Tiny Kox in Russia: preparations in Moscow

2 March 2012

Tiny Kox in Russia: preparations in Moscow

On Sunday 4th March Russia elects a new president. International observers are in the country to look into the degree to which the elections are free and fair. SP Senator Tiny Kox is head of the Council of Europe observers’ team and will report each day.

Day 2: Preparations in Moscow

First meeting on this busy day was with the 30-strong Council of Europe delegation, which has in the last few hours descended on Moscow from every corner of the continent – from Serbia, Turkey, Ireland, Ukraine, Estonia, Sweden, France, Italy, Poland, Switzerland, Azerbaijan, the UK and many other countries, all of them members of the Council of Europe and thus involved in obzserving elections in other member states. Everyone is told where they will be on election day – in Moscow, in Saint Petersburg, but also in the south, north and even the far east of this immense country.
Before we set off, we speak with the president of the Central Electoral Council, who is charged with supervising the elections and who has come under heavy criticism, including from ourselves. He admits that he has drawn lessons from my earlier report, or parts of it at least, explaining what has been improved since the parliamentary elections: webcams in all polling stations, transparent ballot boxes, better protocols. Many polling station managers have been changed since December, despite which complaints continue to come in, in particular from the opposition parties. Too much attention to the Prime Minister in the daily news, problems with the organisation of meetings and visits, especially in outlying regions, and so on. If it was up to the Central Election Council president, many of the unnecessarily complicated rules would be abolished. It remains to be seen what will happen, but in comparison to the curt reception in November, he’s at least friendly. You have to start somewhere. After a short tour of the headquarters from where he will announce all of Sunday’s results, I take my leave.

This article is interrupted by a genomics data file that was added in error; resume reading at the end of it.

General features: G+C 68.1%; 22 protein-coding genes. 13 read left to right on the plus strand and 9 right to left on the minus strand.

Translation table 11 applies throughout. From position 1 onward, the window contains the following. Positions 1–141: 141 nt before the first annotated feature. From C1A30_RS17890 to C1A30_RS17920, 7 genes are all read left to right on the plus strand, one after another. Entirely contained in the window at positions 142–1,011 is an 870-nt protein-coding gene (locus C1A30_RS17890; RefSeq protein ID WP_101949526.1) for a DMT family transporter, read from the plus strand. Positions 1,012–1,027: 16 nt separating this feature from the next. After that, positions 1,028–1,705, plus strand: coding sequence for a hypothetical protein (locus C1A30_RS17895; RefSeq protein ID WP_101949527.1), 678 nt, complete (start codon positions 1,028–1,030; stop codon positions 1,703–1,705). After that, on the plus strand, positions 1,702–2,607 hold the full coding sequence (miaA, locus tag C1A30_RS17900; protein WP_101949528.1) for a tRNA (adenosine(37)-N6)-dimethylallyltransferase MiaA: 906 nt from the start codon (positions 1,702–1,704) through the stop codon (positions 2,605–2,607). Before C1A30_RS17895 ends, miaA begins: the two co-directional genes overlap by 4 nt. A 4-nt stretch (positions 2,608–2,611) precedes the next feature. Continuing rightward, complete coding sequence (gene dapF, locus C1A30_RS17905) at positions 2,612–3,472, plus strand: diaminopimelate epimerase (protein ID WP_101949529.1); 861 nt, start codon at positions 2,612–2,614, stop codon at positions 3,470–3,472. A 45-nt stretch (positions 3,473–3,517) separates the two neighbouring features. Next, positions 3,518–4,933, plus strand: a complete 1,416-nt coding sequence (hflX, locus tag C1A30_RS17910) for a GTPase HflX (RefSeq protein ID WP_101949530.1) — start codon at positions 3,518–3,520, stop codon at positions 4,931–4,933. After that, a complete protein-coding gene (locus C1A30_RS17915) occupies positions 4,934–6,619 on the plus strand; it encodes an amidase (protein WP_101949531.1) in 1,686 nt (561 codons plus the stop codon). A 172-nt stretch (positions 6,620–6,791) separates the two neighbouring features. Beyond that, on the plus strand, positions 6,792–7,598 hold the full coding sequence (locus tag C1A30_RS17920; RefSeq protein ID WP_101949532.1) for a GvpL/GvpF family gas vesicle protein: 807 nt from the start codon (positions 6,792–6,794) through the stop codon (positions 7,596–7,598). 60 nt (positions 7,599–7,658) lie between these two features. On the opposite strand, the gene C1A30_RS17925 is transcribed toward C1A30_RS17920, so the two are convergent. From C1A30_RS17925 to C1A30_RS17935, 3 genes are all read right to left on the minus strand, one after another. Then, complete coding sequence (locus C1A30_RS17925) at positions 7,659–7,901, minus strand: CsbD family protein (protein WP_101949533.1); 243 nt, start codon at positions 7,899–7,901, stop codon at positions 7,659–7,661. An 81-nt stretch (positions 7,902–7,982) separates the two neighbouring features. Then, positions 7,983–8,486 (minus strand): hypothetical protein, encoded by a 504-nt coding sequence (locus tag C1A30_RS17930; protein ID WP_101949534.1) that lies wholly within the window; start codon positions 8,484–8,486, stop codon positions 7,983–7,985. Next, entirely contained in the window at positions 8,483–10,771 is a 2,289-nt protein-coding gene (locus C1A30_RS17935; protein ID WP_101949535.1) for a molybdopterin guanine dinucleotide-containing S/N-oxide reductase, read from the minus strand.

In the course of the day we are visited by the candidates for the presidency or, if the candidate himself is out campaigning, his representative. We don’t hear much that’s new. Everyone is going for a fair election, everyone is afraid that despite this a great deal will go wrong. Yes, a lot has changed sunce last December. But no, guarantees of fair elections on 4th March cannot be given. Everyone is curious to see what will and won’t happen. On election day, but also in the days which follow it.

Vladimir Putin doesn’t appear. Still too busy. I meet with the Chair of the Foreign Affairs Committee of the Duma, the Russian Parliament. He will at least attempt to ensure that a representative of the Prime Minister is available to speak with us. Fine, I say – but that’s your problem. We’ll speak to everyone who wants to speak to us. And if someone doesn’t appear, that’s okay too. We’ll report it at Monday’s press conference.
In the evening I speak with the representative of the British Presidency of the Council of Europe, a rotating position which the British will hold until May, giving them prime responsibility for the organisation’s operation, which means that they are interested in what’s happening in its biggest member state.

Lastly I talk to a number of prominent Russians who give me their view of recent developments, off the record. This is also useful, and I pay close attention. It can all help us to come to a well-informed conclusion.

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